New ‘ACE’ branding, same old junk science

In November 2012, the National Risk Framework to Support the Assessment of Children and Young People was published. 

As a comprehensive useful idiots’ guide to tick-box tyranny based on prevention (i.e. junk) science, the document made no mention of ‘consent’ or ‘confidentiality’, yet required professionals to breach overarching human rights and data protection legislation by gathering and sharing sensitive personal data on children, parents, other family members and associated adults without the need for their informed, freely given consent, or even their knowledge. 

Hark at this:

…there is a need to take account of, not only current circumstances but past history and future potentials. This means we have to investigate and explore family circumstances in some detail in order to acquire adequate grasp of how needs may have gone unmet and how risk circumstances may have emerged. Using the understandings acquired, Named Persons, Lead Professionals and others then need to project the future probability or likelihood of harm and to determine if this harm is significant in nature or not. Projection of probable risk of harm significantly also means that there is a potential for error in terms of what we think may occur. This is no small task indeed.”

“The Risk Recording Sheets should not be given out to children/families to complete. Rather, they should be used by practitioners to provide as comprehensive a picture as possible. They are, thus, an aid to ensuring that all relevant information is being gathered and where information is not known, to assist professionals make a decision as to whether this information is necessary to the decision making process. The risk indicators may also help support and inform discussions between the child and their family and the services involved in developing appropriate and proportionate responses to the needs/risks identified. In all circumstances practitioners should seek to obtain an overview of the child’s world (the child’s/family’s history, family composition and relationships) in order to make better sense of what may be going on. To achieve this all work with children and young people should be supported by the use of clear Chronologies, Genograms and EcoMaps.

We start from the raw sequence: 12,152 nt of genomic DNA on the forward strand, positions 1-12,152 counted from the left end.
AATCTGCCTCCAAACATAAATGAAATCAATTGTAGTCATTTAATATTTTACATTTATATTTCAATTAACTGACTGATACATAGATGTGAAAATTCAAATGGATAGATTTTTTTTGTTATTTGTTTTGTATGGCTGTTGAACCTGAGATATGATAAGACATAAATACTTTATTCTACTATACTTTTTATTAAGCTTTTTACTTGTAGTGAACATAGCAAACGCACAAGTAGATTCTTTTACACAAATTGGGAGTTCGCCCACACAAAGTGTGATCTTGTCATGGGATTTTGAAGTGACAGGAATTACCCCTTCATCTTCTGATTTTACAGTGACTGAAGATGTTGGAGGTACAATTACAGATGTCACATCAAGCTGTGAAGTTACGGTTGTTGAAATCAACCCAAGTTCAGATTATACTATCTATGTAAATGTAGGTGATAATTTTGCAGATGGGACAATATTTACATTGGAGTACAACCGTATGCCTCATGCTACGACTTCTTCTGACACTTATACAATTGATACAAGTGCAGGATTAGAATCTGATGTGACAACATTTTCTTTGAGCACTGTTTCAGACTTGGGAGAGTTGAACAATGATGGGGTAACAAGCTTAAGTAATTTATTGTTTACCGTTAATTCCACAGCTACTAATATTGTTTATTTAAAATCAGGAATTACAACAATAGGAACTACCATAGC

[our bold]

The Generic Risk Indicators (from page 39 onwards) are especially shocking, demonstrating that every child is deemed to be at risk and every parent/carer is deemed to be a riskA truly disturbing document which has encouraged the routine breaching of human rights and data protection legislation.

How many boxes do you tick? Or, more accurately, how many boxes have been ticked about you by total strangers you may never have met? And how are the ‘profiles’ created by these total strangers, without your informed consent, being used?

Fast forward six years – during which there has been no end of adverse publicity,  legal challenges and a tightening of data protection legislation under GDPR – and we find they have  simply re-branded their list of ‘wellbeing’  risk indicators as ACEs (Adverse Childhood Experiences), which apparently need to be collected via fishing expeditions and  ‘assessments’  to ‘close the attainment gap’.

Actually, it’s just the latest desperate attempt to  to case-work (or should that be ACE-work?) the population and ‘include’ every citizen’s  private information on hopelessly insecure government databases.  Regardless of the (allegedly) legitimate aim, watch out for the same old totalitarian means they are proposing to use in order to achieve it.

The parrot is still dead. Gathering and sharing subjective ‘wellbeing’ data about individuals and associated third parties without consent is still neither ethical nor lawful and we, the data subjects, hold all the ACEs. Get over it!

 

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